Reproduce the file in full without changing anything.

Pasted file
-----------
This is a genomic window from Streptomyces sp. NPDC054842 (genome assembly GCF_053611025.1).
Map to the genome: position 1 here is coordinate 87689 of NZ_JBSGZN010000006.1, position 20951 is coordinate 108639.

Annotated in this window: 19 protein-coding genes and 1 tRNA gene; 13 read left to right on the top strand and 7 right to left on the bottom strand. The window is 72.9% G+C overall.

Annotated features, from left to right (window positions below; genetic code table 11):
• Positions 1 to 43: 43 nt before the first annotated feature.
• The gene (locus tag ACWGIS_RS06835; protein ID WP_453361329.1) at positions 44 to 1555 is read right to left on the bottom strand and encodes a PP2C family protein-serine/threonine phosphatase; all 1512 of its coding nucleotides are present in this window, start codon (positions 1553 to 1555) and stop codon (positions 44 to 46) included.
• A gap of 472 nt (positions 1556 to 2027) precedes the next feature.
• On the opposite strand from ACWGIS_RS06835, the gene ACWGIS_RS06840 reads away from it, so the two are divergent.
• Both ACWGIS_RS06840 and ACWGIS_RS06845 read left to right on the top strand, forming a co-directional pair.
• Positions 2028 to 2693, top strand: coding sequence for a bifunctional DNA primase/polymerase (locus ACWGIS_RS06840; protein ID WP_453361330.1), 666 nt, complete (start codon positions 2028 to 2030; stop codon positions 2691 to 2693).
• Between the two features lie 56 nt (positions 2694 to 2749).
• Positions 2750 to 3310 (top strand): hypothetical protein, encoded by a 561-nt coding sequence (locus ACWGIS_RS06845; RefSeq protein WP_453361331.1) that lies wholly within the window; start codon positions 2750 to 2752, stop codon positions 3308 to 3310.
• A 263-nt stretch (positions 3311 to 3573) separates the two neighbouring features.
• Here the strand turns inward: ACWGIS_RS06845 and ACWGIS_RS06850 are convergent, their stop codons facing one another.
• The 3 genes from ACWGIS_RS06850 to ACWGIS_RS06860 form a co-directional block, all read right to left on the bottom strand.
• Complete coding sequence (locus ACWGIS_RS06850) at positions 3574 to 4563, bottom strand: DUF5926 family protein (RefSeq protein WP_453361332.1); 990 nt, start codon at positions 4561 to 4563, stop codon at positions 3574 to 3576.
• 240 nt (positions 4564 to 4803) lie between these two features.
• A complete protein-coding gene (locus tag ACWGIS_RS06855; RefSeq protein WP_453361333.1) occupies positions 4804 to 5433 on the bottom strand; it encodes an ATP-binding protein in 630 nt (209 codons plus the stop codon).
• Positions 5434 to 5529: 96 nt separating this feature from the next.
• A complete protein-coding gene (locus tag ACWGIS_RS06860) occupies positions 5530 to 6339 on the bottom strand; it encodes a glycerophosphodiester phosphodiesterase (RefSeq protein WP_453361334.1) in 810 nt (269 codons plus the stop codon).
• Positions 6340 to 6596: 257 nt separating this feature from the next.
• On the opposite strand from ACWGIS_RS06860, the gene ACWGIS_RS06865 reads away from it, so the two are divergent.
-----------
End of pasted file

This is a genomic window from Streptomyces sp. NPDC054842 (genome assembly GCF_053611025.1).
Map to the genome: position 1 here is coordinate 87689 of NZ_JBSGZN010000006.1, position 20951 is coordinate 108639.

Annotated in this window: 19 protein-coding genes and 1 tRNA gene; 13 read left to right on the top strand and 7 right to left on the bottom strand. The window is 72.9% G+C overall.

Annotated features, from left to right (window positions below; genetic code table 11):
• Positions 1 to 43: 43 nt before the first annotated feature.
• The gene (locus tag ACWGIS_RS06835; protein ID WP_453361329.1) at positions 44 to 1555 is read right to left on the bottom strand and encodes a PP2C family protein-serine/threonine phosphatase; all 1512 of its coding nucleotides are present in this window, start codon (positions 1553 to 1555) and stop codon (positions 44 to 46) included.
• A gap of 472 nt (positions 1556 to 2027) precedes the next feature.
• On the opposite strand from ACWGIS_RS06835, the gene ACWGIS_RS06840 reads away from it, so the two are divergent.
• Both ACWGIS_RS06840 and ACWGIS_RS06845 read left to right on the top strand, forming a co-directional pair.
• Positions 2028 to 2693, top strand: coding sequence for a bifunctional DNA primase/polymerase (locus ACWGIS_RS06840; protein ID WP_453361330.1), 666 nt, complete (start codon positions 2028 to 2030; stop codon positions 2691 to 2693).
• Between the two features lie 56 nt (positions 2694 to 2749).
• Positions 2750 to 3310 (top strand): hypothetical protein, encoded by a 561-nt coding sequence (locus ACWGIS_RS06845; RefSeq protein WP_453361331.1) that lies wholly within the window; start codon positions 2750 to 2752, stop codon positions 3308 to 3310.
• A 263-nt stretch (positions 3311 to 3573) separates the two neighbouring features.
• Here the strand turns inward: ACWGIS_RS06845 and ACWGIS_RS06850 are convergent, their stop codons facing one another.
• The 3 genes from ACWGIS_RS06850 to ACWGIS_RS06860 form a co-directional block, all read right to left on the bottom strand.
• Complete coding sequence (locus ACWGIS_RS06850) at positions 3574 to 4563, bottom strand: DUF5926 family protein (RefSeq protein WP_453361332.1); 990 nt, start codon at positions 4561 to 4563, stop codon at positions 3574 to 3576.
• 240 nt (positions 4564 to 4803) lie between these two features.
• A complete protein-coding gene (locus tag ACWGIS_RS06855; RefSeq protein WP_453361333.1) occupies positions 4804 to 5433 on the bottom strand; it encodes an ATP-binding protein in 630 nt (209 codons plus the stop codon).
• Positions 5434 to 5529: 96 nt separating this feature from the next.
• A complete protein-coding gene (locus tag ACWGIS_RS06860) occupies positions 5530 to 6339 on the bottom strand; it encodes a glycerophosphodiester phosphodiesterase (RefSeq protein WP_453361334.1) in 810 nt (269 codons plus the stop codon).
• Positions 6340 to 6596: 257 nt separating this feature from the next.
• On the opposite strand from ACWGIS_RS06860, the gene ACWGIS_RS06865 reads away from it, so the two are divergent.